Diverticulitis may feel like appendicitis, but instead of the pain being in the lower-right side of the abdomen, it is on the lower-left side. Symptoms are caused by muscle abnormality and consist of lower-left abdominal pain. Another symptom would be abdominal distension, an irregular bowel habit with pellet-like stools. Small quantities of blood may also be passed with bowel actions. These symptoms are similar to those of the irritable bowel syndrome. Abnormal muscle function cause both disorders to occur.. The pain is usually severe and suddenly comes about, but sometimes you may have mild pain that becomes worse over several days and fluctuates in intensity. Abdominal tenderness, fever, nausea, and constipation or diarrhea may also be present.
Waste material is stored in the colon or also known as the large intestines. As we age, leading to the weakening of the tissue walls of the colon, diverticula, the pressure by which the waste material causes the formation of sacs or bulging pockets on the intestinal walls, occurs. Diverticula may occur in the large intestine but they are usually seen forming at the sigmoid colon.
Diverticultis happens when the diverticula becomes infected. Infections may be caused by bacteria or stool that are trapped in the diverticula, although doctors are not quite sure why the infection occurs.
A diverticulis attack can develop all of a sudden, without any warning.
What are the signs and symptoms of diverticulitis?
Most people who have diverticulosis have few or no symptoms. When patients go in for tests for other types of intestinal problems, diverticulosis is incidentally discovered. About 20 percent of the people affected with diverticulosis develop the symptoms associated with it. Bloating, diarrhea, constipation, and abdominal cramping are some of the most common signs of diverticular disease. These symptoms are linked with the difficulty in passing stool through the left colon, caused by diverticular disease.
However, when the condition worsens into diverticulitis, more serious complications like pus filled abscess forming, bleeding in the colon, obstruction in the colon, bacterial infection of the abdominal cavity due to rupturing of the colon, known as peritonitis, and bleeding within the colon can occur accompanied by nausea and vomiting.
Pain in the lower left portion of the abdomen as well as intermittent fever are the usual symptoms of diverticulitis. Constipation and diarrhea could also happen. Pus forming around the infected diverticula leads to the abscess development, which usually occurs in the pelvis. Sometimes, the infected diverticula can even cause erosion into the bladder, which leads to infection and gas being passed during urination. More frequently, an infected diverticulum could also rupture into the abdominal cavity leading to peritonitis, which can be a life-threatening condition.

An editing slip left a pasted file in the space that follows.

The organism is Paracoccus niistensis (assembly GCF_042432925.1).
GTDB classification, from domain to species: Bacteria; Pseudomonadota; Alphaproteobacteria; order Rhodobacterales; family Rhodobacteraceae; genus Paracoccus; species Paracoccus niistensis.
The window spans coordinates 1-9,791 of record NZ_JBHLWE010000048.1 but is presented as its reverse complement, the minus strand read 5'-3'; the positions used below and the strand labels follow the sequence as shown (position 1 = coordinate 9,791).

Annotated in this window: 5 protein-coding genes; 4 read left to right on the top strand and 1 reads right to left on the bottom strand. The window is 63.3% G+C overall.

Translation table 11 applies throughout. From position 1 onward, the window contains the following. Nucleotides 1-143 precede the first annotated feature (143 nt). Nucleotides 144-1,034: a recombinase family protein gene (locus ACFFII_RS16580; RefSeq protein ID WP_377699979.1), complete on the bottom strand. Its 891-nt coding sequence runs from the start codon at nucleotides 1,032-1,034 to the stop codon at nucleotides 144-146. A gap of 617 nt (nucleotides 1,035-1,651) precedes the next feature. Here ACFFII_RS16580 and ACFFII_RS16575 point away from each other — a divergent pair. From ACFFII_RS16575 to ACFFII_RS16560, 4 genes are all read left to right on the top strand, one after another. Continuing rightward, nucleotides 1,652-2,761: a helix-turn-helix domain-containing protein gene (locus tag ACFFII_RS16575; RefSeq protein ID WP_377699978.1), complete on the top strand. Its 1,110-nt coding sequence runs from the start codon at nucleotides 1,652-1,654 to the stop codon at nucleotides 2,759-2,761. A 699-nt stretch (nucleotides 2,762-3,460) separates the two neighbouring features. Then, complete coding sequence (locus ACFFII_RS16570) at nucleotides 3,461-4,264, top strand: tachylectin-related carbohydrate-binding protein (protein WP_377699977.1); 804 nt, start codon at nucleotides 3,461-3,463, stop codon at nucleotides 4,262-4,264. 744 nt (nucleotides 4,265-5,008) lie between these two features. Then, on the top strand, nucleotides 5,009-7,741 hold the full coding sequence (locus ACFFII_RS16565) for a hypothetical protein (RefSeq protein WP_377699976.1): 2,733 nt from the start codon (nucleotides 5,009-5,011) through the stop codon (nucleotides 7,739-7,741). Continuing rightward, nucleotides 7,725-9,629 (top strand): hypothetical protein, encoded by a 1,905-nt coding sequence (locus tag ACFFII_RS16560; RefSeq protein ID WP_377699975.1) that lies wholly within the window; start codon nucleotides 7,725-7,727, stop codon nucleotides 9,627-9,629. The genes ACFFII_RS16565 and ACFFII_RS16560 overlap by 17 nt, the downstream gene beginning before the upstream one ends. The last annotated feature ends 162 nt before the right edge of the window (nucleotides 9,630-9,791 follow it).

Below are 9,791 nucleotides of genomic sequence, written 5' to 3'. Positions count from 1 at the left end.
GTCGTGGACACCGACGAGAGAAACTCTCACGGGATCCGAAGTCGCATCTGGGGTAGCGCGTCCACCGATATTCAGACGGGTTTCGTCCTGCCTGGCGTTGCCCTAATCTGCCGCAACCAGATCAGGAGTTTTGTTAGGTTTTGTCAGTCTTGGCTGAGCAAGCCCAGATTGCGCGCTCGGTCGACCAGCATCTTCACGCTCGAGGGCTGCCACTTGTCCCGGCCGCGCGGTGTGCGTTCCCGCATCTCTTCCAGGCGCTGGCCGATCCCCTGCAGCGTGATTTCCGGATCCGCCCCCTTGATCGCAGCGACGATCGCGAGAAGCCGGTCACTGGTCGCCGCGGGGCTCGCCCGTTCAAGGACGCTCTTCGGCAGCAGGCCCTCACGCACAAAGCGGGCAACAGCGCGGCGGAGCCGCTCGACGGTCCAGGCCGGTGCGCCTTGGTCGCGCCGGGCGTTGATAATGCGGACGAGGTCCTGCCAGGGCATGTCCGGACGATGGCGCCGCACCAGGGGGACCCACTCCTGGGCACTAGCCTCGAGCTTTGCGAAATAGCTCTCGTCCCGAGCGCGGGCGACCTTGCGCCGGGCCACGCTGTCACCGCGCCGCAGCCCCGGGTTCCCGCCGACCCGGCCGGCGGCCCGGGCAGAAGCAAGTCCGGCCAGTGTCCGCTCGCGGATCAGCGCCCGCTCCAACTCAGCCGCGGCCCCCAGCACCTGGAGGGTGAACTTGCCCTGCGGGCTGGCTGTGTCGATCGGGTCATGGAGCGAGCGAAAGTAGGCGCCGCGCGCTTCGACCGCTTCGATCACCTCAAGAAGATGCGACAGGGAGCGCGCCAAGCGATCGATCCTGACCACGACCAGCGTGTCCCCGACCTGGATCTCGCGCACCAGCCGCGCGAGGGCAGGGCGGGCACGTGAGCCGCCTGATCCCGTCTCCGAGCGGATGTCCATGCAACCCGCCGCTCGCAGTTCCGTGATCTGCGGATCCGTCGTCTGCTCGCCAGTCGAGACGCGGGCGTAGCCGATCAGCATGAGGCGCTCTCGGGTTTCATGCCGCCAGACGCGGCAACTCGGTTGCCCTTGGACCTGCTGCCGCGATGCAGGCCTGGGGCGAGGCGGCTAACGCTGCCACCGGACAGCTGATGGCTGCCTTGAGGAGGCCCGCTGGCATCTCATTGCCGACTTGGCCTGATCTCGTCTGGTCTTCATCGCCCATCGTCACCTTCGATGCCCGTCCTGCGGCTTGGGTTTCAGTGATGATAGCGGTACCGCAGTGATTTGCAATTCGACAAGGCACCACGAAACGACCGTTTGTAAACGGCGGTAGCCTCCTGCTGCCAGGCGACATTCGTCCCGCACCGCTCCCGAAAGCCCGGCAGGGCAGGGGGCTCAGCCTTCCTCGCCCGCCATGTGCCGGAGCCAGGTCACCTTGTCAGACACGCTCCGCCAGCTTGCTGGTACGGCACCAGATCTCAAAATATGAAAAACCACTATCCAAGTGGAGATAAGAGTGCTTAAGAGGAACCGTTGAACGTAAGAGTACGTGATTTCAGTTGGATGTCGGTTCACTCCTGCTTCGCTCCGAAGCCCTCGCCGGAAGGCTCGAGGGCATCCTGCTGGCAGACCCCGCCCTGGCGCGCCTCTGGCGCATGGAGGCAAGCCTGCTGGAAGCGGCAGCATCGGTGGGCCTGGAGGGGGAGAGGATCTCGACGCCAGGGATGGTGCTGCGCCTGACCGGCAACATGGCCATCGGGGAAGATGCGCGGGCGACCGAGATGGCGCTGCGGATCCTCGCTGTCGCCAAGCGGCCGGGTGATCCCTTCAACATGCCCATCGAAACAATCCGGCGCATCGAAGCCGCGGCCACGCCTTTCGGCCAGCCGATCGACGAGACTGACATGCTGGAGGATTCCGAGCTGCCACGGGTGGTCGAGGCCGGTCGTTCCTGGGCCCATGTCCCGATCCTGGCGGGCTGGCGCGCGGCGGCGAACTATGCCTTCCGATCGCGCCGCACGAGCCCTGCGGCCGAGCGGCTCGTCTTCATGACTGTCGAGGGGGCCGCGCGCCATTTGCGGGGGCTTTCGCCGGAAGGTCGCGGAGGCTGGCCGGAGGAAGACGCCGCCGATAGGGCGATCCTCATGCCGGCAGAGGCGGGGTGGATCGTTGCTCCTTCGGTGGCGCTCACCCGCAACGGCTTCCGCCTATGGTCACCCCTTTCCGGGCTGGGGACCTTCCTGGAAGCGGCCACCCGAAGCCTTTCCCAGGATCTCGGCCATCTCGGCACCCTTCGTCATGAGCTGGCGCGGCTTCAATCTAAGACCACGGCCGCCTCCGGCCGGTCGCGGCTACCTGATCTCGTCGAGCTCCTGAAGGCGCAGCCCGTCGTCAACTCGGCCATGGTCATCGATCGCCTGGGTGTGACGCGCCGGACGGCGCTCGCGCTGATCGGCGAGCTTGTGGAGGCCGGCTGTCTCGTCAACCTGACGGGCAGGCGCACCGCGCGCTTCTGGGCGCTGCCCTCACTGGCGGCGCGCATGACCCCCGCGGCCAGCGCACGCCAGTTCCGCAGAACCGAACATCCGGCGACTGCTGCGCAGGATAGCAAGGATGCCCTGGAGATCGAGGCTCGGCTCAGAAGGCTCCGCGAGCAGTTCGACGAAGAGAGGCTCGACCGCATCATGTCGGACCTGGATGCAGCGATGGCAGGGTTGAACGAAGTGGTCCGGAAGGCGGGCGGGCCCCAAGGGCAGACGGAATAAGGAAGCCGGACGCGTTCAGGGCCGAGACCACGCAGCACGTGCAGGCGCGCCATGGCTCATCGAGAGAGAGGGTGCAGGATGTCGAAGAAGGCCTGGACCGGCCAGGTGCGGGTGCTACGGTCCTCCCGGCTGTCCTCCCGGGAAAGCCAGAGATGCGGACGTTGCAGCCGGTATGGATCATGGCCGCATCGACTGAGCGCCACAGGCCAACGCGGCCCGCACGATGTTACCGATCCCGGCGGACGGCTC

Diverticular bleeding happens when there is stool erosion into a blood vessel at the lower part of a diverticulum. Red or even darker colored spots pass through the anus without any abdominal pain associated with it. Although it could be rare, blood clots can also be black in color when there is bleeding in the right colon. The bleeding will last for a couple days and could be intermittent or continuous. For the condition to be monitored, patients with symptoms of active bleeding are generally confined in the hospital and administered with intravenous fluids in order to maintain the blood pressure. When the blood loss is moderate to severe, blood transfusion may be given. Rarely, if there is severe bleeding, blood pressures drop and it leads to a shock and loss of consciousness. Quite the number of cases, there is spontaneous stoppage of the bleeding, and the patients can go home after a few days at the hospital. The bleeding diverticula may be removed surgically if the bleeding is severe and persistent.
"About 10 percent of Americans over the age of 40 have diverticulosis. The condition becomes more common as people age. About half of all people over the age of 60 have diverticulosis."
A low-residue diet is recommended during the flare-up periods of diverticulitis to decrease bowel volume so that the infection can heal. An intake of less than 10 grams of fiber per day is generally considered a low residue diverticulitis diet. If you have been on a low-residue diet for an extended period of time, your doctor may recommend a daily multi-vitamin/mineral supplement.